News - Elizabeth Losos

All times U.S. ET unless noted.

In an op-ed for the Houston Chronicle, Elizabeth Losos writes about how two new pledges from very different sources—the Chinese government and Harvard University—exemplify recent movement from influential players on climate change.

The recent Intergovernmental Panel on Climate Change (IPCC) report made it clear that climate mitigation and resilience measures will both be necessary to stave off the worst of the impending climate perils, writes Elizabeth Losos in an op-ed for The Hill.

The International Coalition for Sustainable Infrastructure (ICSI) announced that it will be co-hosting the webinar series Sustainable Infrastructure: Putting Principle into Practice. As part of its announcement, ICSI interviewed Elizabeth Losos about the series.

Nicholas Institute senior fellows Liz Losos and Jackson Ewing spoke to the South China Morning Post for an article about how environmental groups are putting a spotlight on the environmental and social impacts of Chinese-backed projects in Africa — many that are part of the Belt and Road Initiative.

While the horserace of domestic greenhouse gas emissions between China and the U.S. often captures popular attention, countries can also have a big impact on emissions outside of their borders through development finance policy, writes Elizabeth Losos in The Hill.

Terrence Neal and Elizabeth Losos joined The Belt and Road Podcast to discuss their recent report that uses Ghana's $2 billion bauxite-for-infrastructure deal with Sinohydro as a case study to look into the environmental implications of resource-financed infrastructure agreements through the Belt and Road Initiative.

The Duke Center for International and Global Studies welcomed Joyce Msuya, Deputy Director of the UN Environment Programme (UNEP) and UN Assistant Secretary-General, for a dialogue with the Duke community on the highest long-term priorities identified by the UN75 Report Climate Change and Environmental Issues. The event was held in partnership with the Nicholas Institute for Environmental Policy Solutions and the Duke Global Health Institute (DGHI).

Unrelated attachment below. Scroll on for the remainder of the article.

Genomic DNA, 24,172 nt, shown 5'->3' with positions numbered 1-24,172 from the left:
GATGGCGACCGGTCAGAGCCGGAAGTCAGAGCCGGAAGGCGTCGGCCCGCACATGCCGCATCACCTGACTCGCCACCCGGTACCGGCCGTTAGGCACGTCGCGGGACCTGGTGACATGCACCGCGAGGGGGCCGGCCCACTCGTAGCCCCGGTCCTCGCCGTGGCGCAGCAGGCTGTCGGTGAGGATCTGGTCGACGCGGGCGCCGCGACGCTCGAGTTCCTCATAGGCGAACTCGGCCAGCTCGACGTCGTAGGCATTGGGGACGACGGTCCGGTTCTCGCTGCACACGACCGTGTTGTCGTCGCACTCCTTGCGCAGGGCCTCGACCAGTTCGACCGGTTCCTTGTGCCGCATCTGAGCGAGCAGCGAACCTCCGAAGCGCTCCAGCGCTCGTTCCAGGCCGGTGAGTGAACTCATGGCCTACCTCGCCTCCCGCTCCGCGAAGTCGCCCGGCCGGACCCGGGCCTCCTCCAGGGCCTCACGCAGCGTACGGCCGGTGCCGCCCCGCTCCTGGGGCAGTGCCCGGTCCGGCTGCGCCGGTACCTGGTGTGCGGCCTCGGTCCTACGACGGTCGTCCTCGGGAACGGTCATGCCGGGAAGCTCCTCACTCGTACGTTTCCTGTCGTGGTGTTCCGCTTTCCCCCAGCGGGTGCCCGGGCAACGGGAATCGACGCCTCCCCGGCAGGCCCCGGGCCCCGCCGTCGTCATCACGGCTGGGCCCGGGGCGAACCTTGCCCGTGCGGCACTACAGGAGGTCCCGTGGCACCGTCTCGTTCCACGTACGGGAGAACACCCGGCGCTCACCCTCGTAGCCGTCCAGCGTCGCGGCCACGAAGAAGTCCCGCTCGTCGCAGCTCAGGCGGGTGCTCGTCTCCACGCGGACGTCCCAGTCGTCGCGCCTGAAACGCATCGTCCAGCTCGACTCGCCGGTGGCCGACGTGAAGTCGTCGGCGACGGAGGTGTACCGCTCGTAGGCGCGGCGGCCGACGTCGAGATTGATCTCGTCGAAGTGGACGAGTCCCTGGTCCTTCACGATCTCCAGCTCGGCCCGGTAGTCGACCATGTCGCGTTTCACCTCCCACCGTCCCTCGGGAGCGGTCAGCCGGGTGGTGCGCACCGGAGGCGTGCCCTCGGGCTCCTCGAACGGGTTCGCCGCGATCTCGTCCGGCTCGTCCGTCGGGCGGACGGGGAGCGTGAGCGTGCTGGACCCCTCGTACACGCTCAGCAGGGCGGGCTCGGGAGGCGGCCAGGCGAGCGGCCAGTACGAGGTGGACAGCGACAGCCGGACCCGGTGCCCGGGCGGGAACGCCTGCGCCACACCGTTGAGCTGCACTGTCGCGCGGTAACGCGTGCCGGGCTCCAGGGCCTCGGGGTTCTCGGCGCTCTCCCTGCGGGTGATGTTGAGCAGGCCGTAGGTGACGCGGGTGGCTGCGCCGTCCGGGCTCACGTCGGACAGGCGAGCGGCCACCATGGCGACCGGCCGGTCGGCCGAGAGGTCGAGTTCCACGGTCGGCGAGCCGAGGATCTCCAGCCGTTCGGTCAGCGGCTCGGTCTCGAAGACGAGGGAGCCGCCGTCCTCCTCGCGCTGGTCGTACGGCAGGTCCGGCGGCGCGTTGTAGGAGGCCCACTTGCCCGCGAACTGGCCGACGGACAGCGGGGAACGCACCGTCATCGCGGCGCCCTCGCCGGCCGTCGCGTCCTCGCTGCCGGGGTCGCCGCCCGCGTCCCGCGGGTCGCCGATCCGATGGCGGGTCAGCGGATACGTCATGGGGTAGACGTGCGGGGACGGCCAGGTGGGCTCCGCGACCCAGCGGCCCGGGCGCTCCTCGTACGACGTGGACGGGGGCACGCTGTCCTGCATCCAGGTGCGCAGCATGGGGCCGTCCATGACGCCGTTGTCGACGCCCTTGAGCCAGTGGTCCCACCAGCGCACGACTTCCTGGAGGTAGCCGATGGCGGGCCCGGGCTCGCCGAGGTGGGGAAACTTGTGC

Elizabeth Losos joined The China in Africa Podcast to talk about why reviving the Blue Dot Network might be the answer to challenging China’s Belt and Road Initiative. She also discussed why it’s critical to simultaneously tackle the climate crisis and confront the Chinese on infrastructure.

The Blue Dot Network is a fledgling effort by the U.S., Japan, and Australia to develop a globally accepted standard for certifying sustainable infrastructure projects. A U.S.-led program to invest in Blue Dot-certified projects could be an alternative to China's Belt and Road Initiative for developing countries, while spurring China to live up to its promise of a "green" BRI, writes Liz Losos in an op-ed for The Hill.

Conservationists say that China's infrastructure investments through its Belt and Road Initiative fail to meet environmental standards and will come at a cost to global biodiversity. Elizabeth Losos talked to ShareAmerica about the effects on biodiversity of poor planning in Belt and Road projects and whether China can make changes.